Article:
First four Eared Grebe counts at Mono Lake a successNovember 4th, 2013 by Mono Lake Committee Staff
This post was written by Julia Frankenbach, 2013 Project Specialist.
Greetings from the west shore of Mono Lake, headquarters for the management of the Mono Lake Committee’s North American Eared Grebe counts! Here at Mono Lake, Emma Oschrin and I have been busy once every two weeks setting things up for the grebe counts the Committee has been coordinating since mid-September.
First, why this exciting project is so important: After the summer breeding season, over 90% of the entire North American population of Eared Grebes migrates to two lakes in the United States—Mono Lake and Great Salt Lake—where the adults undergo body and wing molt. The fact that almost the entire North American population of grebes concentrates at two geographically restricted sites is highly unusual for any migratory species.
For many years, Canadian biologist Sean Boyd—a leading Eared Grebe researcher—has been coordinating annual fall grebe counts on Mono Lake as part of his effort to track population fluctuations and health. Past counts have found as many as two million grebes—about 30% of the entire continent’s population—confirming that Mono Lake is the most important fall staging site for the birds in all of North America. Because Mono Lake supports such a high percentage of the grebe population, Dr. Boyd’s annual counts provide insight into the overall state of the Eared Grebe population. In light of this, the Mono Lake Committee has volunteered our efforts to the project during the past five years. As this season’s Eared Grebe count coordinator, I have had the opportunity to work closely with Dr. Boyd in an effort to successfully perform five distinct counts over the course of two months.
To conduct each count, we first charter an aircraft. Past flights have come through pilot Geoff Pope at Black Mountain Air Service, based out of Bishop. We have a wonderful working relationship with Black Mountain Air and greatly appreciate the expertise that Geoff has brought to our grebe counts. We have also received several flight sponsorships from LightHawk, a volunteer-based aviation organization that provides flights for causes promoting environmental stewardship. LightHawk has been critical to our grebe-counting efforts over the years, allowing us to significantly expand the reach of our population data. Also, we would not be able to conduct successful counts without our volunteer professional photographers. This year’s photographers are Stephen Ingram, John Dittli, Andy Selters, and Rick Kattelmann. Many thanks for their willingness to be involved!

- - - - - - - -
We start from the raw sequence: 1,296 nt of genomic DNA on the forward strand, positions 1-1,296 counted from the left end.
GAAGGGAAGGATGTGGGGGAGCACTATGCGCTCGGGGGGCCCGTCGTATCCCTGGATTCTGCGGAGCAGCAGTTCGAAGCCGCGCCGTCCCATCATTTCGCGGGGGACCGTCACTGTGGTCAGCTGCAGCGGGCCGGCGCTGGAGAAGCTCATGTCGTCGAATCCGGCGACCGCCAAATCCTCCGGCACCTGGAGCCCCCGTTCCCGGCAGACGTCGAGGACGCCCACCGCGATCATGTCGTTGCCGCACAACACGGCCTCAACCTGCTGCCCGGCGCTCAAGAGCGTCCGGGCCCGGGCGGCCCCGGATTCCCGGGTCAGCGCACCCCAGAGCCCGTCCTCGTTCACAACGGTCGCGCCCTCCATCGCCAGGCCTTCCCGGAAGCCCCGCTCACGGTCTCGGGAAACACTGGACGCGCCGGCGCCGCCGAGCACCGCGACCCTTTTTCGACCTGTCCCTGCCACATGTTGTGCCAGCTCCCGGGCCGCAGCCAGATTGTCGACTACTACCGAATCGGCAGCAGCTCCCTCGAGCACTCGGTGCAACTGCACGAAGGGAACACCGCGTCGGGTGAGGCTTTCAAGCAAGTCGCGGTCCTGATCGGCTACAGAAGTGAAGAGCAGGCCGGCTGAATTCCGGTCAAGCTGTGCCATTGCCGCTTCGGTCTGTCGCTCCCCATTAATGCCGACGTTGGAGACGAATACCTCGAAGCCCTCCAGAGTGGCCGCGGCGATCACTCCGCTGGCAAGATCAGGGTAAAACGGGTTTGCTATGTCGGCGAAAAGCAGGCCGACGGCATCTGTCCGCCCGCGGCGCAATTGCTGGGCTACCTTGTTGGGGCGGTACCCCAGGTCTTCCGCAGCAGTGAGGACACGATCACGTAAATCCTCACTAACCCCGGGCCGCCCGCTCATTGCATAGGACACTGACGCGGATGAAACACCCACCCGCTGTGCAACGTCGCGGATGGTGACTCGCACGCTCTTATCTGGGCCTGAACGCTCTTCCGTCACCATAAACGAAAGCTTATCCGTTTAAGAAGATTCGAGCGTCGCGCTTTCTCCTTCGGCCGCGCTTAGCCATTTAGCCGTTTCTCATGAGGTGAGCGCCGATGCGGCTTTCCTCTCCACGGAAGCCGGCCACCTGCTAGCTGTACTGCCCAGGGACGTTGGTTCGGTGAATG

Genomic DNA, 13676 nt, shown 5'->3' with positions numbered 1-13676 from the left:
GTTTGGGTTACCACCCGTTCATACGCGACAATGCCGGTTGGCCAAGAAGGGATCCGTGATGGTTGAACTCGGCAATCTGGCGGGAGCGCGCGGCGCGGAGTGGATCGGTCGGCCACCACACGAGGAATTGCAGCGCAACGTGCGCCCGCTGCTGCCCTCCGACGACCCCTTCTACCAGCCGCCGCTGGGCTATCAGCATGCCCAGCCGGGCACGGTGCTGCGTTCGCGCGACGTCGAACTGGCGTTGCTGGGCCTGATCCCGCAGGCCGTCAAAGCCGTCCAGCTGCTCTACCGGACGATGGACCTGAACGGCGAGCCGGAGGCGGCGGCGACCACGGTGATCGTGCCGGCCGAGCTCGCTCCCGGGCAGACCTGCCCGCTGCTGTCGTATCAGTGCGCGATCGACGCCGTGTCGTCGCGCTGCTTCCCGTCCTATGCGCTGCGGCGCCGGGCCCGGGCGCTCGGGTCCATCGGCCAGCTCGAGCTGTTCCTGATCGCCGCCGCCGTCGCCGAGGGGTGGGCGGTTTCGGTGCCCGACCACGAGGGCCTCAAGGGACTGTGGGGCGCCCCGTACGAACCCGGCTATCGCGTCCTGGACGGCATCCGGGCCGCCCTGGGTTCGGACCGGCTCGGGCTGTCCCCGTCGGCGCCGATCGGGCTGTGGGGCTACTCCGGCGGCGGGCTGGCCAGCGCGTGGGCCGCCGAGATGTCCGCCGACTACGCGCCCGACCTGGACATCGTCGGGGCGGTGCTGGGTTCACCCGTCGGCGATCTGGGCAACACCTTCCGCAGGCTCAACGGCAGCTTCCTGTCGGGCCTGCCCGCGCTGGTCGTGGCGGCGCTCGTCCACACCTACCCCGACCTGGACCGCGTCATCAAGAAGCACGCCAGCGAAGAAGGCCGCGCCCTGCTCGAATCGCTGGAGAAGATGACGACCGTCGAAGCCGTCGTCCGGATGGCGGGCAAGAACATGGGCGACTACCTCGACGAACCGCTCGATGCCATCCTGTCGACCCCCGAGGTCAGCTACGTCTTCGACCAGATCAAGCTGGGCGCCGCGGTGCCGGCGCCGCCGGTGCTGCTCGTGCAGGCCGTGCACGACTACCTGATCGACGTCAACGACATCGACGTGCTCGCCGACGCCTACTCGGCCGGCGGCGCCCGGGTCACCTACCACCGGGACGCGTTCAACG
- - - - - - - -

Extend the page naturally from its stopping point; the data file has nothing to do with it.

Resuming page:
Here on the shore of the lake, Emma and I contribute to the endeavor by setting up a configuration of aerial targets each morning before the aircraft arrives. The task entails setting out nine targets in a 100 x 100-meter square near to the shore. Once the configuration is complete, the photographer captures it from above as a marker of scale.
Once the aerial targets have been photographed, the pilot and volunteer photographer fly over the lake following 16 specific transects while taking consistently-timed photographs of the lake surface. The photo sampling captures approximately 3% of the lake’s surface. Though this may seem like a small percentage, the generally uniform distribution of grebes across the lake allows for accurate extrapolation of total grebe population on the lake. After the flight, grebes are manually counted in the images by our wonderful grebe volunteer, Kristin Allsbrook Ciafola. Since 2008, this process has been successful in providing Dr. Boyd with telling data on the population health of migrating Eared Grebes.
For me, coordinating the Eared Grebe counts has been rewarding in myriad ways. It has involved interaction with wonderful local photographers and pilots willing to donate their time and resources to bird conservation. It has entailed early mornings at the shore of the lake, when the still-groggy Sierra landscape is shot through with bright eastern light, illuminating frosted carbonate pavements and casting tufa shadows so long that they seem to touch the base of the Sierra wall. It has brought little thrills as we hear the steady drone of a Cessna 180 aircraft topping the Mono Craters and heading for the lake. What a small wonder to stand at the south shore on a bright, still morning, watching everything come together in the air as the aircraft begins its transects, all to ensure the continued protection of these small but significant birds. My warm thanks goes to every pilot, photographer, LightHawk representative, and Mono Lake Committee staff member who has contributed to this effort. And special thanks to Dr. Sean Boyd, whose research is helping to further scientific understanding of Eared Grebes, a species of great significance to the Mono Lake and great North American ecosystems. We are delighted to contribute.